In real life – no, you can’t move with a keyboard. No, you can’t slice someone’s head off with a mouse-tap. No, you can’t bash someone over the head with a +9 Mace of Sealing on the 138 road. Sorry to bust your bubble. Give an experienced COD player a real AK47 and he’ll probably fall over with the weight of it. Last time I heard, this wasn’t GTA, or COD, or NFS. You can’t drive cars or beat up people with a keyboard in real life. Doesn’t work even if you tried. It’s entertainment: not reality. Just because you play Hitman doesn’t mean you’ll be able to sneak up and garotte
Games are meaningless. You spent 5 hours playing something and it’s of no use to your career, your life, or your libido.
So is music. Beethoven’s great, man, but he does neither of those things for you. Neither does Justin Beiber, or Linkin Park, or Amaradeva. Novels are useless. Sherlock Holmes is useless. Shakespeare is useless.
Statues are useless. The pyramids of Egypt are useless.
Every form of art is useless. What is the Mona Lisa to me? I’d pick Deus Ex any day.
Games, in fact, are the most meaningful medium in existence today. Games allow the developer to tell stories, to express idea, to convey messages far better than a book or a movie. Take RPG games, which do away with the linearity of novels; the player can explore all branches of a storyline vastly more complex than could be written down. Games do away with the fixed viewpoint of movies, allowing the player to see everything from all perspectives. Best of all – games allow you to create an entire world, and live it. Infinite possibilities; worlds where reality is absolute, or nonexistent. What a human mind can imagine, the human mind can cast in a game.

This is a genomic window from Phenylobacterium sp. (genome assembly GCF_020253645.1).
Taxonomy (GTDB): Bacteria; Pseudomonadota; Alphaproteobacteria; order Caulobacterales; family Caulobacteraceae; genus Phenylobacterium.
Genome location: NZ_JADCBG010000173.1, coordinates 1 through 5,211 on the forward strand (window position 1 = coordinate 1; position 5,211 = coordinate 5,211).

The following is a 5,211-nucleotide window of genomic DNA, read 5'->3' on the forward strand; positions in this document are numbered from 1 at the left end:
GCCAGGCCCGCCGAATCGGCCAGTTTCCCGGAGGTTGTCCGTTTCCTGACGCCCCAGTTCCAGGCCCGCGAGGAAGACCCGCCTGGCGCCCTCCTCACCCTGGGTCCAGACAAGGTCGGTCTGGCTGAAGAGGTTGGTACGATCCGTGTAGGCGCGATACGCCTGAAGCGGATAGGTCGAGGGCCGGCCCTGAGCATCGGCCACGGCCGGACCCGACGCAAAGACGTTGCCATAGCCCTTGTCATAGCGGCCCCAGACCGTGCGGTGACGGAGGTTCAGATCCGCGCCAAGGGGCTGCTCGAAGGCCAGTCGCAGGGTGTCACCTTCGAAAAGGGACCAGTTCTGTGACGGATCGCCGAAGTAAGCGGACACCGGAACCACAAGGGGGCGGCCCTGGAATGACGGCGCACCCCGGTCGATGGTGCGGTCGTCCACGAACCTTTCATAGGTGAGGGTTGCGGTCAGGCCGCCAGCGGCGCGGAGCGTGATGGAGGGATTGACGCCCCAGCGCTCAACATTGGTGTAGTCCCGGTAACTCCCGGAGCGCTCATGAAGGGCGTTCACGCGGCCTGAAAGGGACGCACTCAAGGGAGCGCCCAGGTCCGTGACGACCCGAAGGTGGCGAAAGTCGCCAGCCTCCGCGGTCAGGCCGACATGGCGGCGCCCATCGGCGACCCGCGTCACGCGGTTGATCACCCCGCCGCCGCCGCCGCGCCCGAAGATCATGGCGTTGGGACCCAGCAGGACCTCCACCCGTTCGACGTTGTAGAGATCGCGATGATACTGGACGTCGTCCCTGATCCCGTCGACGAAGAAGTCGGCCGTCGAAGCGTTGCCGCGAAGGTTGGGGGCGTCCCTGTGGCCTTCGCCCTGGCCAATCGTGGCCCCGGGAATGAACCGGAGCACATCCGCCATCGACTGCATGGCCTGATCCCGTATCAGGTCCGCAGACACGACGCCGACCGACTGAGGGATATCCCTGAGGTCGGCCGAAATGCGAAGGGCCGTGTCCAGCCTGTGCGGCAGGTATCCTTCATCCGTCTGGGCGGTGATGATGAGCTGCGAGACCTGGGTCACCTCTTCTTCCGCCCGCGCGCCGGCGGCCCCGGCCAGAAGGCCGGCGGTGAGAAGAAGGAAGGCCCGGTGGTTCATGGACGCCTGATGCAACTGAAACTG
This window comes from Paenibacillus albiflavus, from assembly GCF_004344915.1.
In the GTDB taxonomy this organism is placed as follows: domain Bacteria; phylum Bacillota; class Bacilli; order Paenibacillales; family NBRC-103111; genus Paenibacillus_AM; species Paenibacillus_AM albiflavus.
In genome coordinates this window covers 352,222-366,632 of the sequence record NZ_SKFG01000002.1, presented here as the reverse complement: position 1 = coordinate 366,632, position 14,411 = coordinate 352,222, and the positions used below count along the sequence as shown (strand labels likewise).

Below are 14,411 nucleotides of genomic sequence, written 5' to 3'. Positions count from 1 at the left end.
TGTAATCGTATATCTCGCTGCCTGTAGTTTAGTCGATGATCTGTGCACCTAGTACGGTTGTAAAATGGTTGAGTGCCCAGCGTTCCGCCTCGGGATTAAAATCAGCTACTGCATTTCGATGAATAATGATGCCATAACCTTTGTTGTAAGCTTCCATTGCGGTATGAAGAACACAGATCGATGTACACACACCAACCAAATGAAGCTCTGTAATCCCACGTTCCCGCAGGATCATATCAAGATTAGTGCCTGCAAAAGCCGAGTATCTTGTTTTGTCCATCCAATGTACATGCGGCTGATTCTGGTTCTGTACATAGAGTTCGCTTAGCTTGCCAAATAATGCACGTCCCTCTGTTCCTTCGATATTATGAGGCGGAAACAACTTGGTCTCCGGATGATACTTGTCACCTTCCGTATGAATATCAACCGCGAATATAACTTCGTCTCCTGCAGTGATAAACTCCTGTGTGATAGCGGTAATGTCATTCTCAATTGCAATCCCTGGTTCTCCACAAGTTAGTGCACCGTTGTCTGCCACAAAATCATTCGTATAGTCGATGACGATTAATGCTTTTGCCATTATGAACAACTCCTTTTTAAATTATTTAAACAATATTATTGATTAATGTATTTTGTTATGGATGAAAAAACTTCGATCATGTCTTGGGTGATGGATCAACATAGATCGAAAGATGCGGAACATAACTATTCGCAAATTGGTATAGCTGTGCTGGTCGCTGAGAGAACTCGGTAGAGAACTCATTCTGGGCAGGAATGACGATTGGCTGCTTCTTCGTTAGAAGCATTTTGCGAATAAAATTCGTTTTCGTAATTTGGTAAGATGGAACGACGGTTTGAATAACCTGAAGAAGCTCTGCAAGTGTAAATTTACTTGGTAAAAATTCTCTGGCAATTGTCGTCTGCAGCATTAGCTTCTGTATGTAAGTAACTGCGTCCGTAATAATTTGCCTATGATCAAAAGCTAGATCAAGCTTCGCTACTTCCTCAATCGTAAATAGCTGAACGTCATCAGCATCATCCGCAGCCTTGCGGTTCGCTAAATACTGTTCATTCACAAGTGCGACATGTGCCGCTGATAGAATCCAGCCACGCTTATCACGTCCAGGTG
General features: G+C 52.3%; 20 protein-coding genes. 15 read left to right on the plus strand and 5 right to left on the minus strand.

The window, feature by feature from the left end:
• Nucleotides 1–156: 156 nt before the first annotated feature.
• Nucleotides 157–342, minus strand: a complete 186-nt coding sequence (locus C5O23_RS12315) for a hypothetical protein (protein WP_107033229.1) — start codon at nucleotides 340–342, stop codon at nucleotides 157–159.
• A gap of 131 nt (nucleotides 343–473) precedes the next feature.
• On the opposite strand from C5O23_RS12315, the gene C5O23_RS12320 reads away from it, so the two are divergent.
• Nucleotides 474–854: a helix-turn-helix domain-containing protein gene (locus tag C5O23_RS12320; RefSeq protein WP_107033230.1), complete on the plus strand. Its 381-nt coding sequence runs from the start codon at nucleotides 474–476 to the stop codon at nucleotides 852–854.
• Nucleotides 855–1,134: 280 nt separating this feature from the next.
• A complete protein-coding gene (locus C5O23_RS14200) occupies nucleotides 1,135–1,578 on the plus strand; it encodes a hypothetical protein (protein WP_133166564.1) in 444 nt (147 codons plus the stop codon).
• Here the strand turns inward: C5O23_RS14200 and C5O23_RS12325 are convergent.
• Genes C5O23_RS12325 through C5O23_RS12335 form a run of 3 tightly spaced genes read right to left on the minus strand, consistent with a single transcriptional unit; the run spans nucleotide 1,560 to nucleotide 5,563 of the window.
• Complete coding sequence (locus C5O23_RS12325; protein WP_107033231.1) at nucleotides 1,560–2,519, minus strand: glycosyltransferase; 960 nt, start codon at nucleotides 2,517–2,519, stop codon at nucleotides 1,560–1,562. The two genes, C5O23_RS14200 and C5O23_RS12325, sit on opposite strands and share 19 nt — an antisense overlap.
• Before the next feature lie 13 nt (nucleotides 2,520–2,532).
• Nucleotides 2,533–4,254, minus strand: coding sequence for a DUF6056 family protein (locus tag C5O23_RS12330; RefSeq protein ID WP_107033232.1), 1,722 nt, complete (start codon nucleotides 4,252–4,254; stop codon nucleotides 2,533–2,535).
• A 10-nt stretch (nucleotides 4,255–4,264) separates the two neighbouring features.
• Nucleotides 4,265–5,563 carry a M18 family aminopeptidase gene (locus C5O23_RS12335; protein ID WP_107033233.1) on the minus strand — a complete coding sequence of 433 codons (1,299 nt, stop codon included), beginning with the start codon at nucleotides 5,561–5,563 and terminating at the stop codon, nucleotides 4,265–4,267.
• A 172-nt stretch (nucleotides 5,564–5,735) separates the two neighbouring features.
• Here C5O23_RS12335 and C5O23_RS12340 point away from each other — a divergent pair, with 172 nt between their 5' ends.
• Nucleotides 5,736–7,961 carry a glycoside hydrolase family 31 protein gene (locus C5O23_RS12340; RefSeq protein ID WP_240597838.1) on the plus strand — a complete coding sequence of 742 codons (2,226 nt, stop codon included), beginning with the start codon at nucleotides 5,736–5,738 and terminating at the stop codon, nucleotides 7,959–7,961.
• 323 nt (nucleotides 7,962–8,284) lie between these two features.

Meaningless? Take Bioshock and Deus Ex, which take on the themes of transhumanism, social collapse, politics, and the merging of man and machine. Take Dragon Age, which contains enough storylines and world-information than all of Tolkien’s novels put together.
Explore the other direction. NFS Hot Pursuit, perhaps? Which, unlike movies[ which lets you watch James Bond driving a fast car], actually lets you get into the car chase with more exotics than you’ll ever see?
Or Flower, which lets you experience the dream of a flower?
Or GTA, which gives you an entire living, breathing cityscape to let loose in, managing to tell tales of the less-seen underworld while at it?
A game is so much more than a book or a movie; there’s so much more immersion there. Perhaps this is why “video-game addiction” occurs; it’s so much more real than a book. Don’t mistake me: like everything, games have their bad side.
There have been “bad” games.
But . . . .
There have also been “bad” movies.
“Bad” works of art.
And all of these things are still here.
Face it. Gaming isn’t here to blow your kid’s brains away: it’s here to entertain. And the way things are going, games will take the movie empire out of the top spot and establish themselves as the primary means of communicating stories. Stories where you can be the hero. Where you take the steps. Where you make the calls. Where the fate of the world, literally, rests on your hands.
In fact, they’re already begun.
- Doom creator John Carmack: violent video games reduce real-world aggression (telegraph.co.uk)
- Violent video games ‘reduce crime’ (telegraph.co.uk)
- More Research Suggests That Competition In Video Games, Not Violence, Spurs Aggression (pinkbananaworld.com)
- Defending Violent Video Games (andrewsullivan.thedailybeast.com)
- Violence in Games and What Do Kids Think of It? (socyberty.com)